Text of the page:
1. Monitoring

1.1 What is monitoring?

Monitoring is a proactive way of assessing and influencing compliance with the National Law and Regulations. Monitoring activities can provide a strong incentive for providers to comply with their regulatory obligations and to improve the quality of education and care at their services.

Monitoring is a compliance tool regulatory authorities may apply to an individual person, a single service or service type as part of deciding whether further regulatory action is needed.

Regulatory authorities maintain oversight of providers and their services in a variety of ways to assess and promote compliance with the National Law and Regulations. These may include physical visits, interviews, phone calls, emails, video conferences, etc.

All of these forms of activity provide regulatory authorities with information about the quality of education and care provided to children, interactions with families and compliance. 

All types of visits may be organised at short notice or without notice and may focus on any aspect of service delivery under the NQF.

The form of activity is chosen by regulators based on an assessment of risk and the purpose of the contact, and may include a compliance visit, a partial assessment and rating, a full assessment and rating, or other regulatory activities.

There are several forms of monitoring activities, set out in the table below.

Monitoring activities




Targeted campaigns

Monitoring for a specific compliance issue, location or service type.

Encourages providers and others to ensure they are complying with a specific issue of concern to the regulatory authority. Focuses the regulatory authority’s resources on addressing a specific problem.

Assessment and rating

The process of assessing and rating a service against the NQS, including by conducting a service visit, interviews, phone calls, emails and video conferences.

Encourages continuous improvement by engaging the approved provider and the service in a process of self-evaluation, as well as providing a detailed report of their performance against the NQS.

Short notice or unannounced visits

Visiting services without prior notice or on short notice.

Encourages providers and others to comply with their obligations at all times.  Short notice or unannounced visits are particularly useful when there is reason to believe the provider may be non-compliant and misrepresenting its self-reported data, or is likely to destroy evidence if an inspection is organised with a longer lead in time.

Providers are expected to maintain quality practices at all times, and assessment and rating visits with short notice provide a more accurate picture of usual service quality.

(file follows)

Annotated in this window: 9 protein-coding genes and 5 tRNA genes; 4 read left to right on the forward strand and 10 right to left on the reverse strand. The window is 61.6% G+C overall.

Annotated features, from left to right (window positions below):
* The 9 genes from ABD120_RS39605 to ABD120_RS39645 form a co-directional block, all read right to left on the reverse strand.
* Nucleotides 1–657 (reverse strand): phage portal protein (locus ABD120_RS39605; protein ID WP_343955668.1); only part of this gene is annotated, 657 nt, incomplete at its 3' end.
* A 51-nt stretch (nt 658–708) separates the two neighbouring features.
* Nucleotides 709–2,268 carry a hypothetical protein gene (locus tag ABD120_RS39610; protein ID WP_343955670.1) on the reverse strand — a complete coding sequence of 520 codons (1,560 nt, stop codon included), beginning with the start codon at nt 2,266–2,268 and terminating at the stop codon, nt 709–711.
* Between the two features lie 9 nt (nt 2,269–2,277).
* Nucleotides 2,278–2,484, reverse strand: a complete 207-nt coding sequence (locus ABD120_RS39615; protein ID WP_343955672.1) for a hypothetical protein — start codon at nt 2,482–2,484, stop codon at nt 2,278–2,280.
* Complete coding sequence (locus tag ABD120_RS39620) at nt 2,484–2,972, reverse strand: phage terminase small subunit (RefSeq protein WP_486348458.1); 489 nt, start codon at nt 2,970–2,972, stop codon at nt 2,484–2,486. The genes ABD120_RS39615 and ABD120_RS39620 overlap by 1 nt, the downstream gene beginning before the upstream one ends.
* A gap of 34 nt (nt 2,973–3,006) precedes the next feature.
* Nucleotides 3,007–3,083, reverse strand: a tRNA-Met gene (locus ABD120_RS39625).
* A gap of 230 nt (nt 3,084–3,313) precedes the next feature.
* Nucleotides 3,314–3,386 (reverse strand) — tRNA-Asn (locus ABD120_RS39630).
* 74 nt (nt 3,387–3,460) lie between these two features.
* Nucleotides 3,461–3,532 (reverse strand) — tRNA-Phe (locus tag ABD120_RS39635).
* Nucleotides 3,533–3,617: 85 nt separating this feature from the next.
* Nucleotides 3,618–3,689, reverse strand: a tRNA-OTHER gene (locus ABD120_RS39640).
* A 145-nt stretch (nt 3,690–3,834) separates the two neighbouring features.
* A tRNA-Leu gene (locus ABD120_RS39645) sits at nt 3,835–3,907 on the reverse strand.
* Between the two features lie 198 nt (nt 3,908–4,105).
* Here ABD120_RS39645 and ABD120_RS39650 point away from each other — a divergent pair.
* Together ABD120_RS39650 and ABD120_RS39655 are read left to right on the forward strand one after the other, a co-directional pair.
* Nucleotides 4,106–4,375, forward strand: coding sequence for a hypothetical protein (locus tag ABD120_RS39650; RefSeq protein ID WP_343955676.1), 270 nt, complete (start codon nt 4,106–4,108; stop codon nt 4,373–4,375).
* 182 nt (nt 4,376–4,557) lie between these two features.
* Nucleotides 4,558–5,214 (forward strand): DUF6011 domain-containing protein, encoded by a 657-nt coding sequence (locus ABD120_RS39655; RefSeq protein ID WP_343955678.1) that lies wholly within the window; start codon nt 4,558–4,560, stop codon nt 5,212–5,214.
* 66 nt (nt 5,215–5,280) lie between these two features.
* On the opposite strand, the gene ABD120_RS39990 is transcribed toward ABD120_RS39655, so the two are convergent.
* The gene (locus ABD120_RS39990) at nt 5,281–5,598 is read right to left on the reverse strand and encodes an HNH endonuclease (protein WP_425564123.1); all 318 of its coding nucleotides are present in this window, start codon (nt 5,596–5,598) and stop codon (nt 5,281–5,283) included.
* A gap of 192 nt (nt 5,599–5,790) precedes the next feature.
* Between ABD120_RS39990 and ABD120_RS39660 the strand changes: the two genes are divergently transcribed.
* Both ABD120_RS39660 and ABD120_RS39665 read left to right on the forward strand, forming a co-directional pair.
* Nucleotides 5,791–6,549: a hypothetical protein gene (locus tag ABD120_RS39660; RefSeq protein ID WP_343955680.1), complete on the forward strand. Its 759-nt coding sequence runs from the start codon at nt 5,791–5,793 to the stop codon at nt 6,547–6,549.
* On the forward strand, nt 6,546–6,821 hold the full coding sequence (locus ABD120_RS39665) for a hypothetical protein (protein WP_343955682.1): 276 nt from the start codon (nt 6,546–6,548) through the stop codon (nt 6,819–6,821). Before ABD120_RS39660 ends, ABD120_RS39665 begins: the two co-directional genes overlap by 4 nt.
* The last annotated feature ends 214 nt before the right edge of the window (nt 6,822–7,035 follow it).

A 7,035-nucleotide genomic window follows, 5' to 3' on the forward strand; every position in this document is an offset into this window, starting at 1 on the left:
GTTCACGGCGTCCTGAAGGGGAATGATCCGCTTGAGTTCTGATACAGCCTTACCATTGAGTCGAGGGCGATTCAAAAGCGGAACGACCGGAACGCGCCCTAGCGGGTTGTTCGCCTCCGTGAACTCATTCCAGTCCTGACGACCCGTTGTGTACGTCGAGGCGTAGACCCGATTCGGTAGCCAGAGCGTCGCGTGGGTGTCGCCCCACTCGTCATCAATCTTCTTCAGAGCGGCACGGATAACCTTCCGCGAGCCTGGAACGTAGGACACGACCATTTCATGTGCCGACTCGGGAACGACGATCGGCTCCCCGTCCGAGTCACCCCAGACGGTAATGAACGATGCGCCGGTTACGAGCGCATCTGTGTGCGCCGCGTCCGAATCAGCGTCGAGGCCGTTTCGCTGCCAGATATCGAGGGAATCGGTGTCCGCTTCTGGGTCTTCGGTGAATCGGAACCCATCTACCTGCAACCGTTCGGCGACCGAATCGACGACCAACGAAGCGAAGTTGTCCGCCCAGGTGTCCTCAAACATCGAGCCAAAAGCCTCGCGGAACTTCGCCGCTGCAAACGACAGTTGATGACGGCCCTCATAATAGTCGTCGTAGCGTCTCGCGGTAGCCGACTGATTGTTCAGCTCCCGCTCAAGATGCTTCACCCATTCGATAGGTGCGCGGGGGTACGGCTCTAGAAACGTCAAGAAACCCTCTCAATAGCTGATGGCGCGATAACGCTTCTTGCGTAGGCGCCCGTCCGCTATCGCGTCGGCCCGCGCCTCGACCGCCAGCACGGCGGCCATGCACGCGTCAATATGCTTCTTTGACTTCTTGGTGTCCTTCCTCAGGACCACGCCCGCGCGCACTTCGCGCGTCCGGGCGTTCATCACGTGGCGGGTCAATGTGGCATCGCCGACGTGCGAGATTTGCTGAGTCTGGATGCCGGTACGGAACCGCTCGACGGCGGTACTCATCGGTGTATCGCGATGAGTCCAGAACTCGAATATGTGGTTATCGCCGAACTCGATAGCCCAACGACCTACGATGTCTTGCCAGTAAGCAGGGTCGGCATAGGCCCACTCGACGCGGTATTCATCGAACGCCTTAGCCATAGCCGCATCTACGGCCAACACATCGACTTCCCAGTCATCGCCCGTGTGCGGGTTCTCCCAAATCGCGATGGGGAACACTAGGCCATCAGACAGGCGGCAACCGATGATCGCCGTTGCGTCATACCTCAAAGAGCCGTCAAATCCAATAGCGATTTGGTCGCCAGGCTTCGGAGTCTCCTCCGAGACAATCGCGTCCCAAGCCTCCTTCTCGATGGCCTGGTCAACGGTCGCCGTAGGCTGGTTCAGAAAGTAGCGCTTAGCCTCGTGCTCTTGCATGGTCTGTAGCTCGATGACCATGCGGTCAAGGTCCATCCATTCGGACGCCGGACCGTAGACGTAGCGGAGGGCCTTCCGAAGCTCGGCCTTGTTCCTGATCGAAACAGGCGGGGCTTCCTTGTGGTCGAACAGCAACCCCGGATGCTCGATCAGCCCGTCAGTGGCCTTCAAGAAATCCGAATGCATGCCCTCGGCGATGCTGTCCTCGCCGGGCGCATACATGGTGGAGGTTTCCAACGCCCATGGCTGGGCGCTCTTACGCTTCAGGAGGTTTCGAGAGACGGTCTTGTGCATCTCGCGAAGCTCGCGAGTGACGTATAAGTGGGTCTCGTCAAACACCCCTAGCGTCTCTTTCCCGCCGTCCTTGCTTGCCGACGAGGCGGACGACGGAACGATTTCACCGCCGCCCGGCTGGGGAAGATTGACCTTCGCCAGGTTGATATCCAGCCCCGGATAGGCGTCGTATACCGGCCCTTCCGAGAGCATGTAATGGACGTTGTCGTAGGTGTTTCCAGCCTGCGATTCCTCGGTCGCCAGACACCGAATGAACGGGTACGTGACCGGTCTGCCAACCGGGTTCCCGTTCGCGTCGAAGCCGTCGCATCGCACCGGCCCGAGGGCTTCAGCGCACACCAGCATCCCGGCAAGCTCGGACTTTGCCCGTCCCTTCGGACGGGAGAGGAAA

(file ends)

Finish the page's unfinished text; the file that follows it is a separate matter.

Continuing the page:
Longer notice visits

Visiting services with greater prior notice.

Encourages providers and others to comply with their obligations and provides preparation time for compliance visits, for example, ensuring certain paperwork is readily available or particular staff members are present. Also facilitates logistical arrangements (such as organising travel) and relevant cultural considerations. 

Choosing a monitoring activity

Regulatory authorities determine the frequency and focus of monitoring activities based on risk and with reference to the principle of earned autonomy (see Good Regulatory Practice for more information about these concepts).

To help assess risk, regulatory authorities may need to collect and analyse information about a service or a service type. Some of the sources of information to assess risk are set out in the table below. Many will come from existing regulatory actions.

Sources of information to help assess risk

The service’s quality improvement plan

The provider and the service’s history of compliance

The service’s quality rating

Characteristics of the provider (length of time in the industry, service types, etc.)

Information obtained from other sources, such as complaints or notifications

Information gathered from other monitoring activities or regulatory activities, including investigations

Analysis of broader sector or regional compliance trends

Other regulatory systems with relevant or overlapping requirements and/or compliance monitoring.

Regulatory authorities should obtain the required information at the least possible cost or burden to the regulatory authority and the service provider.

Regulatory authorities must comply with the National Law when undertaking any monitoring activities (see Powers of authorised officers and Powers of regulatory authorities).

Intelligence gathered through monitoring activities may lead to further compliance action. This information can also be used to identify strengths, weaknesses, opportunities, concerns, map sector development and understand broader regulatory trends or issues.